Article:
If you run your business using Microsoft's Windows server OSes, then you really don't have to worry. The Redmond giant is rolling in cash thanks in no small part to the high prices it charges for its desktop and server OSes and the client access licenses it requires to connect one to the other.
But open source companies are different. They don't sell their open source software per se, and therefore they don't make a lot of money. Peter Wayner over at InfoWorld wrote recently about two highly valued open source companies: MySQL, which Sun bought for $1 billion, and Red Hat, currently valued by the market at around $6 billion. This was what he had to say:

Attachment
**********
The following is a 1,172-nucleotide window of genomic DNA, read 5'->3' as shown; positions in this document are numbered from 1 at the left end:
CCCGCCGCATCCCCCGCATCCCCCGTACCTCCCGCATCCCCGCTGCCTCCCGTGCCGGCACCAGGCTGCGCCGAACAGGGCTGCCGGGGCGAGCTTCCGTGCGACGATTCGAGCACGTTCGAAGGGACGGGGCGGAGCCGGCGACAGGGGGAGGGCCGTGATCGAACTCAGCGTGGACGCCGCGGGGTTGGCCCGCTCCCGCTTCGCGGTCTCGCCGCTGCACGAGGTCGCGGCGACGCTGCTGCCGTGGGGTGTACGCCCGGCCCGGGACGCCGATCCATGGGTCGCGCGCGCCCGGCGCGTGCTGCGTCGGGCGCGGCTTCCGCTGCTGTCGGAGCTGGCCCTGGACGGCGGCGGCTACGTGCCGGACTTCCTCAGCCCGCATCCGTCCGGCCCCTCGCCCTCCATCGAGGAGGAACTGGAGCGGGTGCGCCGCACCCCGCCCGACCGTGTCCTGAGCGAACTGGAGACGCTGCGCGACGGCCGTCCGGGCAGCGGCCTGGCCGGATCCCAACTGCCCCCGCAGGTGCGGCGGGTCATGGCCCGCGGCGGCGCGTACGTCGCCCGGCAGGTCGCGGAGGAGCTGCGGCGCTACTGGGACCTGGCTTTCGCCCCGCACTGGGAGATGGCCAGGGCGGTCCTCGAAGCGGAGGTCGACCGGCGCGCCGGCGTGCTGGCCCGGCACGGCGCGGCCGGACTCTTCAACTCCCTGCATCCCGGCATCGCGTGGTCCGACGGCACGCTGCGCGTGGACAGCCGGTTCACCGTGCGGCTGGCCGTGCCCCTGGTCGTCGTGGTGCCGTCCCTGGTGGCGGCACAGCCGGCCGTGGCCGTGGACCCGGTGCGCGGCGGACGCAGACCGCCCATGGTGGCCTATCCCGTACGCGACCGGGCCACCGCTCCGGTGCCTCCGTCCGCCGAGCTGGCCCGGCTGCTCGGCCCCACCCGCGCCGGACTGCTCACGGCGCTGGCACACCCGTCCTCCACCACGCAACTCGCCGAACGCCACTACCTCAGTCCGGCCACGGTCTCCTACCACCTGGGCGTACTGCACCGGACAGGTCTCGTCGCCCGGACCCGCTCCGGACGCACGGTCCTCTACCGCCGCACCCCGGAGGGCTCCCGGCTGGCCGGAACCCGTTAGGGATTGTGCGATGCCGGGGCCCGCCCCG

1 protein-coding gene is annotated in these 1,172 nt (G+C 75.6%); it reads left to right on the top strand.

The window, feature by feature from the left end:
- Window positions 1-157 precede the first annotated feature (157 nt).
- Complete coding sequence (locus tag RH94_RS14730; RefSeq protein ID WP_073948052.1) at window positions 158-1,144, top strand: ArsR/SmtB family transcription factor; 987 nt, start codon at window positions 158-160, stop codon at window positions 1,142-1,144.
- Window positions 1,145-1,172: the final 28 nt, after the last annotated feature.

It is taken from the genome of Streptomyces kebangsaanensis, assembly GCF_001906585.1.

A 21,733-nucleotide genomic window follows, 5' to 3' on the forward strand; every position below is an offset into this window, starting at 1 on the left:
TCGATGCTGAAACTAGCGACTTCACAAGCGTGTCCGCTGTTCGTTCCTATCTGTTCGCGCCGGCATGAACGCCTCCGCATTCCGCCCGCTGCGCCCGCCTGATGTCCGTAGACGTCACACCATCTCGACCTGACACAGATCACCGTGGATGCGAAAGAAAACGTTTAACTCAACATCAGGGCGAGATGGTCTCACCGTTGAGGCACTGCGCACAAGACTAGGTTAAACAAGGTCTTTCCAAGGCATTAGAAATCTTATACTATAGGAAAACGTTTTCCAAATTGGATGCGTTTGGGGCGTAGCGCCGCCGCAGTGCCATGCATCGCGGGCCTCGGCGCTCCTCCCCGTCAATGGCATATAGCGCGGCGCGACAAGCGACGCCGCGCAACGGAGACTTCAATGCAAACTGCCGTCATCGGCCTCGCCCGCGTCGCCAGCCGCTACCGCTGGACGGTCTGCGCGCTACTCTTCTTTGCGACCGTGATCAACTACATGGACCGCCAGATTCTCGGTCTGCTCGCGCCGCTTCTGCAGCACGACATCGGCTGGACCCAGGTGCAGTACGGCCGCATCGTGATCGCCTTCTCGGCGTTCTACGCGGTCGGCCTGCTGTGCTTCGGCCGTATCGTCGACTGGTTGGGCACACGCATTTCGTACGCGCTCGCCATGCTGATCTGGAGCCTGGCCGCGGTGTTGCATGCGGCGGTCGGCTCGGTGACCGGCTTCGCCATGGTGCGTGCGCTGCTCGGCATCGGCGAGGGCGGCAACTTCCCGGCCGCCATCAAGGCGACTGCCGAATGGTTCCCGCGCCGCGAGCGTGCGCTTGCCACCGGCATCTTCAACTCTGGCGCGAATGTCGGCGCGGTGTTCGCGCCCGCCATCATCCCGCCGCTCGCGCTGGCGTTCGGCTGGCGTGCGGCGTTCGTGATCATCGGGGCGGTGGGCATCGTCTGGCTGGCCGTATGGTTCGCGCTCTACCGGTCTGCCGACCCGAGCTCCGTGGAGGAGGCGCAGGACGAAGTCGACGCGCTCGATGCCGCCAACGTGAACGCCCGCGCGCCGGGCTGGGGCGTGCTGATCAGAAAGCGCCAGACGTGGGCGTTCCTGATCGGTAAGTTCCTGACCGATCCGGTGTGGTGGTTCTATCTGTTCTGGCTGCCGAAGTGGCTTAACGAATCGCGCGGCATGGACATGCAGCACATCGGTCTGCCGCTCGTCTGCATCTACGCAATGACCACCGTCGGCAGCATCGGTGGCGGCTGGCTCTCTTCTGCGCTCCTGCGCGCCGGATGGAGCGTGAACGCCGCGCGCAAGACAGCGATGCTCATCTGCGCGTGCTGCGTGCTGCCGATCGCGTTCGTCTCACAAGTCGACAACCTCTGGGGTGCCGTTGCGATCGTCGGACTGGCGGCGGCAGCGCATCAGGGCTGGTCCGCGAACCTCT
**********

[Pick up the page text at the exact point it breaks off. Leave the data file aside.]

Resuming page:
Yet for all of this wealth, there's a feeling that these businesses succeeded by being hybrids. They use the open source vision to attract users, but their business success comes by pushing proprietary options. Thus, the dark secret is that their open source version are merely a form of marketing.
Read the rest at ServerWatch.